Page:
The Conversion of Saul

Given the description of human sin and depravity in Eph. 2:1-3, one might ask why would God ever want to save a sinful lot like that? And yet God does. As Paul goes on to say, “But God, who is rich in mercy, because of His great love with which He loved us, even when were dead in trespasses, made us alive together with Christ . . .” (Eph. 2:4,5; NKJV). God saves sinners because it is His nature to be merciful and gracious.

God is “rich in mercy.” Mercy is the capacity to feel pity or compassion for those in need. When a merciful person sees someone in dire straits, he reacts by trying to help that one. And God is not just merciful; He is “rich in mercy”; He has an abundant store of mercy. Thus He can feel compassion for the most depraved sinner.

And God has the “great love with which He loved us.” Our English word “love” is capable of a wide variety of meanings, some of them contradictory to each other. But the Greek word used here (agape) came to have a distinctly Christian meaning. The classic description of agape is, of course, I Corinthians 13: “Love (agape) suffers long and is kind; love does not envy; love does not parade itself ; is not puffed up; does not behave rudely, does not seek its own, is not provoked, thinks no evil . . .” (I Cor. 13:4,5). “But God demonstrates His own love toward us, in that while we were still sinners, Christ died for us” (Rom. 5:8).

But how did He love us? How do we experience it? Our text says that He “made us alive together with Christ” (v. 5), “and raised us up together, and made us sit together in the heavenly places in Christ Jesus” (v. 6). We, of course, were not literally and physically resurrected from the dead and ascended into heaven with Christ. We are still very much physically alive here on earth. What does our text mean, then? What is apparently referred to here our union with Christ, a union that is both positional and mystical. Positionally we have a new status with God. Our sins have been forgiven, and we have been adopted as God’s children and made heirs of eternal glory. We have a new relationship with God. In that sense we have been brought from death to life.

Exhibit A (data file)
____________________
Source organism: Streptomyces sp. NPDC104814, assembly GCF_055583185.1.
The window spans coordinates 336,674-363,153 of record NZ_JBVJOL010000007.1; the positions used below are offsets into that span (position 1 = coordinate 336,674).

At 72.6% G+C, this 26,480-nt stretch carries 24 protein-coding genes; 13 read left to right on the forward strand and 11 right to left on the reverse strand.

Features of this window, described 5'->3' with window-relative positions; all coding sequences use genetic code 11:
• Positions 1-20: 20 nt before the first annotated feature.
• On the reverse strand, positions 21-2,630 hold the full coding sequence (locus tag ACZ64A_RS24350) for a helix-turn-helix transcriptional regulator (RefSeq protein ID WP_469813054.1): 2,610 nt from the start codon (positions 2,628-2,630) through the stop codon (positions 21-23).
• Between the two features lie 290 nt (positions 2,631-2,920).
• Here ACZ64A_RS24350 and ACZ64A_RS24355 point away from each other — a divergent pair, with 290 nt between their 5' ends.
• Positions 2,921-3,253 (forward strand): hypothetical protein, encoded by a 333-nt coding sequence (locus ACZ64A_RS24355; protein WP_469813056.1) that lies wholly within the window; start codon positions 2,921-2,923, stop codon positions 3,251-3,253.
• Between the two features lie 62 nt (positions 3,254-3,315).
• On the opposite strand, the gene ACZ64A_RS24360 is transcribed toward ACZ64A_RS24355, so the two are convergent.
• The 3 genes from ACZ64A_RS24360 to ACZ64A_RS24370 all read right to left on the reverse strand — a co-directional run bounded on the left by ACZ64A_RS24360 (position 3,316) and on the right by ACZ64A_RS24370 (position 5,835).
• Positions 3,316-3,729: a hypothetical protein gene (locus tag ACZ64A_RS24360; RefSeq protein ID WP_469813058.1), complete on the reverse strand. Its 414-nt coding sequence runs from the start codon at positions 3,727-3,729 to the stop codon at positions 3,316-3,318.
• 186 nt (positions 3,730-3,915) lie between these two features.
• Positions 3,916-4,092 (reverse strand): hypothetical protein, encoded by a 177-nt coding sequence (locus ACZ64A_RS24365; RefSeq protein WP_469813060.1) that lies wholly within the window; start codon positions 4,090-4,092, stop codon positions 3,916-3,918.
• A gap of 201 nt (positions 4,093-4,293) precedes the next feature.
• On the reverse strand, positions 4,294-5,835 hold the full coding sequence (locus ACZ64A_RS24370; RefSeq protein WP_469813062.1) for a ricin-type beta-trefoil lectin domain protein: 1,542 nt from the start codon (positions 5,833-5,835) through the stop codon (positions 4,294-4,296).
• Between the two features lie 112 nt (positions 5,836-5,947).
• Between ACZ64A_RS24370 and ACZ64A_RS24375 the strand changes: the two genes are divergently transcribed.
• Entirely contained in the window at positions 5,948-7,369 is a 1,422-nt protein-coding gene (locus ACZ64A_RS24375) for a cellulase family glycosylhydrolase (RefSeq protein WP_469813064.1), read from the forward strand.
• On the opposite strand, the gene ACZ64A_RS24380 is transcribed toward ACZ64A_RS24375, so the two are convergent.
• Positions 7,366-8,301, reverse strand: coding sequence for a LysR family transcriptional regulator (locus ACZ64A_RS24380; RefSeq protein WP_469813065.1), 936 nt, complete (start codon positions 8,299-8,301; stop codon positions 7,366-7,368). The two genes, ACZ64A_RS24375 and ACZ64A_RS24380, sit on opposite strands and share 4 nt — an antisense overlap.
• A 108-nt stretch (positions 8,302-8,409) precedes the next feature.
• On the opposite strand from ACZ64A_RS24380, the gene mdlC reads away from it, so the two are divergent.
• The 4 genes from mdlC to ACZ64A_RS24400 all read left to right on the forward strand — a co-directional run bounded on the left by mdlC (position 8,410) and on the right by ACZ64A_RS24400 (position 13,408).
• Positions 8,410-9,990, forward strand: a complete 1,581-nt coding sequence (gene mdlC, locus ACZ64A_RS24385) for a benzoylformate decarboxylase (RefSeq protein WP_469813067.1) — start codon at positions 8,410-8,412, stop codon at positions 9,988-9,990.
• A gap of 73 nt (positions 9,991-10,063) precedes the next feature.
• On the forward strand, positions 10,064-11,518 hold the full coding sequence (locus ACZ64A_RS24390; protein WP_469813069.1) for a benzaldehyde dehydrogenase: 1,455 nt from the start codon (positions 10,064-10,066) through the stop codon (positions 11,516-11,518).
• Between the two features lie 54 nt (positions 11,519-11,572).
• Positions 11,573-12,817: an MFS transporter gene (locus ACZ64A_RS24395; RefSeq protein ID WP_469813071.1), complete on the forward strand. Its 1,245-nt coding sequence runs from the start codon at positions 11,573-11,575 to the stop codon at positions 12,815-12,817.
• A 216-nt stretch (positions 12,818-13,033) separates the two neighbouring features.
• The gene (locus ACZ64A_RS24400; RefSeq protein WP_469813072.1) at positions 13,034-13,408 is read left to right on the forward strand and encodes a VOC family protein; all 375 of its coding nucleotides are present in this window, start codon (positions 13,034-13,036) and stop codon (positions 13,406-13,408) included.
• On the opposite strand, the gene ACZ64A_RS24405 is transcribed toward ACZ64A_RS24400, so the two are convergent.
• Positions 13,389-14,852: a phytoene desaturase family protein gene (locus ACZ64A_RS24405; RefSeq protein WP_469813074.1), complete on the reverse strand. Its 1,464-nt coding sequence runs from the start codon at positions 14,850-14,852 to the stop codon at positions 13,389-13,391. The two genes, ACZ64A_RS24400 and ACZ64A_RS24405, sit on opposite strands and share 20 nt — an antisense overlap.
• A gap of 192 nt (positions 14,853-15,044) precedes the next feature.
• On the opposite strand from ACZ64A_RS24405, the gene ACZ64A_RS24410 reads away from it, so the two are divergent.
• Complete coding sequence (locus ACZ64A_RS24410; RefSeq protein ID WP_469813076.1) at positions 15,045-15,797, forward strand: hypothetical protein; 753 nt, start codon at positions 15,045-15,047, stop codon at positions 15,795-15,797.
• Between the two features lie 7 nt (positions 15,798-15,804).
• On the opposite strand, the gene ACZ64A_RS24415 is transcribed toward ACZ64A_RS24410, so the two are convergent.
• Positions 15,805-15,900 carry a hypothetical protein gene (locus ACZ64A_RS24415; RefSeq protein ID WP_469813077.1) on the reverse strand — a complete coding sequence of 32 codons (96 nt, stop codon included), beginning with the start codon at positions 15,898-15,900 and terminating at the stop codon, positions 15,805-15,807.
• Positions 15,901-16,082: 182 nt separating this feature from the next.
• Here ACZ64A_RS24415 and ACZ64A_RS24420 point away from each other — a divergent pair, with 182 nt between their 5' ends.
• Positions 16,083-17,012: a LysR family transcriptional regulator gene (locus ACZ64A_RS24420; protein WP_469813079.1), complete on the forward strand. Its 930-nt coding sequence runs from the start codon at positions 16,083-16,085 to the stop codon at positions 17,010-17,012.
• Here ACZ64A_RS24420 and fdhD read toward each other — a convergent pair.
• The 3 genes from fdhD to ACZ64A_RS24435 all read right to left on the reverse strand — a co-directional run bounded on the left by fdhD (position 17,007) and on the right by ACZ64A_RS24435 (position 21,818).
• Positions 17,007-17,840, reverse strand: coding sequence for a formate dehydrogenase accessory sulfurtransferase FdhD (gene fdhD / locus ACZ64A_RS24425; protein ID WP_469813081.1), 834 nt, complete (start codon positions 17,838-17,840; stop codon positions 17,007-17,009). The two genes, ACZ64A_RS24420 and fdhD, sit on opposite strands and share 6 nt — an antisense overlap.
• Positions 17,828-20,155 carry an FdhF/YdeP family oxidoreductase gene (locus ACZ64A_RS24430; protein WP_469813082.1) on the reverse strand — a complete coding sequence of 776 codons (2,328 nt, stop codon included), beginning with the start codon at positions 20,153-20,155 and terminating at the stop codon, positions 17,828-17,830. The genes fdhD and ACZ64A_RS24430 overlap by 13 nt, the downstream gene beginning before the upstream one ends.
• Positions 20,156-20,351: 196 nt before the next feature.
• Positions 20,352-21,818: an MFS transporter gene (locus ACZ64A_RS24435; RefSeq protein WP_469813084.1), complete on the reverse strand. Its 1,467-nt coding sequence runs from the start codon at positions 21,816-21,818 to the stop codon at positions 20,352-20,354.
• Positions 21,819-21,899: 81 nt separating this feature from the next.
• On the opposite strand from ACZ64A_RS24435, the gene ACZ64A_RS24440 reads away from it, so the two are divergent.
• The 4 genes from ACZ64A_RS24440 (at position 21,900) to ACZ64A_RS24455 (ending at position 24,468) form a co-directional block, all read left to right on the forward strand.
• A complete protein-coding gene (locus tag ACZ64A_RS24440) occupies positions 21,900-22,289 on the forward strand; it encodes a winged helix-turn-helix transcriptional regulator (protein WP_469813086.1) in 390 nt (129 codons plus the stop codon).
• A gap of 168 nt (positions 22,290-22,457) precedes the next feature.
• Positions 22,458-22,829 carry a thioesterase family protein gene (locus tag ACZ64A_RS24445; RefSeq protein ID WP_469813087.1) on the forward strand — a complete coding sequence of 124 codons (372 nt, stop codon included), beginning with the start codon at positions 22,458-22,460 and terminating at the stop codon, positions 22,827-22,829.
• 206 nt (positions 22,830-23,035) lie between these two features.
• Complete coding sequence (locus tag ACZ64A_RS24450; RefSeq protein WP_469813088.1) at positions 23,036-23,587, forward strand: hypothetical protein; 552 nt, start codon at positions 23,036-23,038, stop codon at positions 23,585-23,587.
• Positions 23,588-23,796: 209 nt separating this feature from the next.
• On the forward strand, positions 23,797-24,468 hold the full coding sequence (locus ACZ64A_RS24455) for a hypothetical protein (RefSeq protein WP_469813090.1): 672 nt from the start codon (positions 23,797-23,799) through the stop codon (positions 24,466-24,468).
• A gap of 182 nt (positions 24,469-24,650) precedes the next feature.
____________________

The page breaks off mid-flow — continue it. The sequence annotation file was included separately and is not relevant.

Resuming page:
And all of this came about because once we believe and have sealed our faith in baptism we have become one with Christ. He is our representative; He acts on our behalf. Thus what is legally true of Christ is also true of us. He is righteous in the sight of God the Father, therefore we are as well. If He died, was buried, and rose again, then we are considered to have done the same as well.

But our union with Christ is also mystical. If we have been truly born again Christ is living within us through His Spirit. “For I through the law died to the law that I might live in God. I have been crucified with Christ; it is no longer I who live but Christ lives in me; and the life which I now live in the flesh I live by faith in the Son of God, who loved me and gave Himself for me” (Gal. 2:19,20). When I became a Christian I was born again; I received spiritual life from Christ. I have a new awareness, and new motives and desires. I want to please God in all that I do.

The passage emphasizes that all of this is the result of God’s grace, His pure, unmerited favor. “For by grace you have been saved by faith, and that not of yourselves; it is the gift of God, not of works, lest anyone should boast” (Eph. 2:8,9). “Grace” (charis) means kindness, goodwill, favor. In this passage Paul draws a contrast between “grace” and “works.” Salvation is “the gift of God,” not something that is earned through our good works. We owe our salvation entirely to God’s good favor, not in anything that we have done or deserved. It is something that we receive “through faith” – we simply put our trust in Christ and His finished work on the cross.

And it is all of grace, “lest anyone should boast” (v. 9). God’s purpose in our salvation is that “in the ages to come He might show the exceeding riches of His grace in His kindness toward us in Christ Jesus” (v. 7). That a holy and just God would save guilty, hell-deserving sinners is extraordinary indeed. It is a truly remarkable display of grace and kindness, and we rightly stand amazed at it all.

What it all comes down to is this: why should God have saved me? When I look back on my own past life there was nothing there deserving of God’s favor and blessing. I was a sinner. I willfully did things that were wrong and I justly deserved to be punished for the sins that I had committed. Even worse, I was a sinner by nature. Sin was deeply ingrained in my very psychology. God owed me nothing but His just condemnation. But He saved. Out of His own pure grace and mercy, and not on account of anything that I have done, He saved me. I owe it all to Him. I can take no credit for it myself. And hence I owe Him all of my gratitude and praise. What a wonderful Savior!

“Jesus paid it all,

All to him I owe;

Sin had left a crimson stain,

He washed it white as snow.”

Elvina M. Hall